>     It’s been suggested that publicly trusted certs could be issued
>     but not CT logged, but this is also an unacceptable alternative
>     for use with common browser and application software because of
>     the constant browser warnings that would be displayed to users
>     (“not logged, not secure”) – at a minimum, this could set up
>     “warning fatigue” among users causing them to ignore more serious
>     warnings, which is bad for security.
>     It’s also been suggested that enterprises should just use wildcard
>     certificates everywhere – but that could push users to using the
>     same wildcard cert key pair on hundreds of servers, which is bad
>     for security.  Likewise, using multiple identical wildcard certs
>     with different key pairs across hundreds or thousands of servers
>     with different FQDNs could be incredibly hard to track and manage.
>     That leaves redacted, publicly-trusted, CT logged certs as the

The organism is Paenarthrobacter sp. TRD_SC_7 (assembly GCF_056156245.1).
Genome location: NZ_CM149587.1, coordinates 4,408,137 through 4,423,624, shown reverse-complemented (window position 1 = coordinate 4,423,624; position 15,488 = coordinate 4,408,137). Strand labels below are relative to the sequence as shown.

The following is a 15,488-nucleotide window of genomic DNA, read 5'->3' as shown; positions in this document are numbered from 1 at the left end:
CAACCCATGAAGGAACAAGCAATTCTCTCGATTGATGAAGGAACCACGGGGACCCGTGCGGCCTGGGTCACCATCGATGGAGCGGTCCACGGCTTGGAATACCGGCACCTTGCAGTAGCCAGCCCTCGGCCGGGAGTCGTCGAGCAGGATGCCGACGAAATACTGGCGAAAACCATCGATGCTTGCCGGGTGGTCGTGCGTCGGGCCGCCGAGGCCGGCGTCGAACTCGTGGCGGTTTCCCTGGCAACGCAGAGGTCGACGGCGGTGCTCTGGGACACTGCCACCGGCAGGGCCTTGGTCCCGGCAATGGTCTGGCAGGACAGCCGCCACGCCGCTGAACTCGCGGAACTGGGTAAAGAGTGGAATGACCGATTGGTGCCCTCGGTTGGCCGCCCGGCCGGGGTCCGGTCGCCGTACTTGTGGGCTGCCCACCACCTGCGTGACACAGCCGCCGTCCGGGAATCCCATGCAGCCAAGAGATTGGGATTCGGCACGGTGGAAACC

>     best security solution for these website owners.
>     Another reason for completing an RFC for Redaction is the
>     increasing use of certificates in IoT devices.  There are good
>     reasons why “things” that connect to the internet (cars, baby
>     monitors, etc.) will want to use publicly trusted certificates
>     that work in common browsers and applications, but will not want
>     the device identity number hierarchy publicly disclosed on CT logs
>     for security purposes.  While “things” could go to private roots,
>     going that direction could prevent interoperability, and
>     incompatibility with modern browser software could cause IoT
>     device software to rely on custom software that doesn’t receive
>     security updates (as browser software does) and lead to the same
>     kind of frozen legacy root stores that can’t be updated that we
>     saw during SHA-1 deprecation problems.
>     We think it’s in the security and commercial interests of browsers
>     to encourage IoT devices to use publicly trusted certificates with
>     their software, but device makers might not do so if they can’t
>     use Redaction for security purposes.  See also
>     http://internetofthingsagenda.techtarget.com/blog/IoT-Agenda/Senate-IoT-security-bill-could-mandate-IoT-field-certificate-provisioning
>     <http://internetofthingsagenda.techtarget.com/blog/IoT-Agenda/Senate-IoT-security-bill-could-mandate-IoT-field-certificate-provisioning>
>     Tadahiko has provided even more specific IoT cases where Redaction